A veteran Broadway performer who also appeared in a string of television roles going back to the 1950s has died. The UPI reports that Dick Latessa, who won a Tony in 2003 for his performance as Wilbur Turnblad in the stage production of “Hairspray,” is dead at 87.
Marc Shaiman, who wrote the music and co-wrote the lyrics for “Hairspray,” confirmed Latessa’s death on Facebook, where Shaiman wrote: “‘Hairspray’ (and Broadway) has lost a huge piece of its heart. RIP to the glorious, loving and much loved Dick Latessa. This was a man who defined Pro, with the timing of a Swiss watch and a voice, a smile and sweet soul that made you feel special just to know him. We were lucky to have him in our lives, he was, truly, timeless. Love to my ‘Hairspray’ OBC and extended family tonight.”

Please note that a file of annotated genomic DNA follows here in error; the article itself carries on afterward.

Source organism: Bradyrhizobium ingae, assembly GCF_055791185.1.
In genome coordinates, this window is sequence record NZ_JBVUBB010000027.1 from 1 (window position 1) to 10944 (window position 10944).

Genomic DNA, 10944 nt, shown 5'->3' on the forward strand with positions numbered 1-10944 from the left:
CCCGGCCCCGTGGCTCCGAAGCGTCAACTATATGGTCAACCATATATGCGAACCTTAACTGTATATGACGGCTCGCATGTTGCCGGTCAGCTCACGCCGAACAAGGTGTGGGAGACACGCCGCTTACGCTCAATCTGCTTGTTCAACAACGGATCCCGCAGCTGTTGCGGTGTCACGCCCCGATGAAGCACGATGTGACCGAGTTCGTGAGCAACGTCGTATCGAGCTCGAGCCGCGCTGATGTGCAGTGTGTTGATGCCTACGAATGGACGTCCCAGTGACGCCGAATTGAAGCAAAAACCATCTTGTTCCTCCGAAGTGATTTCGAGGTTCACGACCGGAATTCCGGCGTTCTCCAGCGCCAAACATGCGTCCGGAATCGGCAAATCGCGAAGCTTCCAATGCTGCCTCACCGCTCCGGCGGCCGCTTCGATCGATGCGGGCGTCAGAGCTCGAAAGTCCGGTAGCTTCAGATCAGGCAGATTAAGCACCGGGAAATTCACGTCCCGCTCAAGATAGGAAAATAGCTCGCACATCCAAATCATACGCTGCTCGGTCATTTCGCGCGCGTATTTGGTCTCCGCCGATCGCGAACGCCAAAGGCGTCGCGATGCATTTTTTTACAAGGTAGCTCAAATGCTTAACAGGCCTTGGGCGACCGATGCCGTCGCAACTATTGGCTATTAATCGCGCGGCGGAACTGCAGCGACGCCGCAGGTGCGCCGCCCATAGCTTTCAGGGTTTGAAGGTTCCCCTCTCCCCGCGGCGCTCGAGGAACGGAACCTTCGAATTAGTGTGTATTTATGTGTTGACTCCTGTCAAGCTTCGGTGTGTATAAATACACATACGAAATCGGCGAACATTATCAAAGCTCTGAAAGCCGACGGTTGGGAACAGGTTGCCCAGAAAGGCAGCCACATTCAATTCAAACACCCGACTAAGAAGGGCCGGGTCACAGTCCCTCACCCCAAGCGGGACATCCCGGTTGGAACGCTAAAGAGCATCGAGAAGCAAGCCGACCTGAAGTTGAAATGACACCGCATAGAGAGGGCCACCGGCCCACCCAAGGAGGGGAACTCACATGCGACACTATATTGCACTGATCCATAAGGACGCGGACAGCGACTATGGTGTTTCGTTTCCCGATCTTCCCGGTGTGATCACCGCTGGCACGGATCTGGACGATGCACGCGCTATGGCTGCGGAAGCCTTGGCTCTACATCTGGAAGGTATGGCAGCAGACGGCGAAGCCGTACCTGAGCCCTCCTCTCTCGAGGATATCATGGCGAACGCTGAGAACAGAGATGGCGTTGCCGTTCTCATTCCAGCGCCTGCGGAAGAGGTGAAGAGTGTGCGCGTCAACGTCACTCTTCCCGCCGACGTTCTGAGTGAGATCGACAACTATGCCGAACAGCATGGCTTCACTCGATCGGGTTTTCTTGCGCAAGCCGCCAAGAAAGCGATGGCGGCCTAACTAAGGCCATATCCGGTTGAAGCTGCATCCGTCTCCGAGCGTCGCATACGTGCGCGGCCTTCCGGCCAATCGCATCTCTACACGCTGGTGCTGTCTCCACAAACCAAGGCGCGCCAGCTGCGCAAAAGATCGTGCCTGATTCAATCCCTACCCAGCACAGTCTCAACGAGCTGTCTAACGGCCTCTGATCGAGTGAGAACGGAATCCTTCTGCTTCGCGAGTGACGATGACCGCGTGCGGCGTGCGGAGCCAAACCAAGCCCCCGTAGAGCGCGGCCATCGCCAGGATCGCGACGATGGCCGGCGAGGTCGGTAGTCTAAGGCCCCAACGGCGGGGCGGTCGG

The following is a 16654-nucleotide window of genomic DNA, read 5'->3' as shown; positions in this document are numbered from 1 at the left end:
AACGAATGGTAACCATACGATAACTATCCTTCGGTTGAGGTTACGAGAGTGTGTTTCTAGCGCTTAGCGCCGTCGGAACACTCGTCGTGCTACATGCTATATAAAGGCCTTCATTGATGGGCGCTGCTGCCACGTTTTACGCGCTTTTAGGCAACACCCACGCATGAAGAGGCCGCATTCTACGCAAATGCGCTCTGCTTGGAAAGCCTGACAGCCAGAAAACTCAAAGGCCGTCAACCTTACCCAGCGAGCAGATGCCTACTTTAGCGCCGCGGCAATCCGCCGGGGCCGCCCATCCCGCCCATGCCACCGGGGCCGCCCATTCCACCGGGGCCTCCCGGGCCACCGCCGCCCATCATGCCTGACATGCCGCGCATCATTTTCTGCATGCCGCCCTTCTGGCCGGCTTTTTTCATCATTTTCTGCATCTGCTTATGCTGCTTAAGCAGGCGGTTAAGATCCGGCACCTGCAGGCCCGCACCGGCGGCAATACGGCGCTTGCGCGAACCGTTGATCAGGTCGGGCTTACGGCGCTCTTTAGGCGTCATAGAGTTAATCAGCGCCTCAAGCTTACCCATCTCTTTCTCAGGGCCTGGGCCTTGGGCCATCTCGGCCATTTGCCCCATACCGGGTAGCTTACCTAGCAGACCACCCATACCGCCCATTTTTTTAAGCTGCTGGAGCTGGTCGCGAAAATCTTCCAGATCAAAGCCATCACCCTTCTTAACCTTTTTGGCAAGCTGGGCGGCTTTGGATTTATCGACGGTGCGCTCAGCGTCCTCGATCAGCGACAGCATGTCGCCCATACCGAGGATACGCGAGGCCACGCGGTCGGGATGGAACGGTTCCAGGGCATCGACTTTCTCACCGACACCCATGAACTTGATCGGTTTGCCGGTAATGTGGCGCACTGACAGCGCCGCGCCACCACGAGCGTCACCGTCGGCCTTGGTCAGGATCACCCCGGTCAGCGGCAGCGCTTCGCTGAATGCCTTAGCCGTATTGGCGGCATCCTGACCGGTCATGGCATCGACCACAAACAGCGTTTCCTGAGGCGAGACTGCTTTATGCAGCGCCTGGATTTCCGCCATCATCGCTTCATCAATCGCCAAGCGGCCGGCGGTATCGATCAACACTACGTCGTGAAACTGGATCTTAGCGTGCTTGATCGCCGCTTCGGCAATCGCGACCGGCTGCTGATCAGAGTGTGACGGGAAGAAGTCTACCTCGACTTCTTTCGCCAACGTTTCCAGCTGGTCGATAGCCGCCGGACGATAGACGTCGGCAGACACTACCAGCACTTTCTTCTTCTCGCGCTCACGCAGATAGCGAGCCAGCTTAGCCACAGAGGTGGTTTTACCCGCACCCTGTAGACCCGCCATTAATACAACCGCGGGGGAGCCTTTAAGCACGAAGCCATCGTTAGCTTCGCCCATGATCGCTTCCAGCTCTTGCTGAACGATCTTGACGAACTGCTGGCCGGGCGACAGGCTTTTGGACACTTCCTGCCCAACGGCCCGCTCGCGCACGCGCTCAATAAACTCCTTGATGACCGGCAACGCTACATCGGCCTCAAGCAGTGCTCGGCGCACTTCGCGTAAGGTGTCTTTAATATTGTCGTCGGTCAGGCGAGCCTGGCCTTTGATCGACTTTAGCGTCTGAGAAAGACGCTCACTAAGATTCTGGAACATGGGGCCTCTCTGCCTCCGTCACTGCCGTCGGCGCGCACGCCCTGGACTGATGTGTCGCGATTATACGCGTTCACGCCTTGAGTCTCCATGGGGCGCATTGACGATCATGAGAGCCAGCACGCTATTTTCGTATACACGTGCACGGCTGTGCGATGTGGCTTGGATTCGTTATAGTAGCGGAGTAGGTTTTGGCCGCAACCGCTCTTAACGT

Latessa’s Broadway career included roles in “Follies,” “Rags,” “The Cherry Orchard,” “A Funny Thing Happened on the Way to the Forum” and “Cabaret,” among many other productions.
His list of TV roles included a series of appearances on “Law & Order,” where he had a recurring part as Bishop Durning, along with other roles on the show. He played Father L’Oiseau on “The Sopranos” and had guest spots on “Get Smart,” “Mission: Impossible,” “One Life to Live,” “Spenser: For Hire,” “The Good Wife” and many other shows.
Latessa was a regular on the NBC series “True Blue,” playing Det. Mike Duffy during the show’s one season, which aired in the 1989-90 season.
Dick Latessa in His Tony-Winning Performance — with Harvey Fierstein (as Edna Turnblad) — in 2003 (YouTube)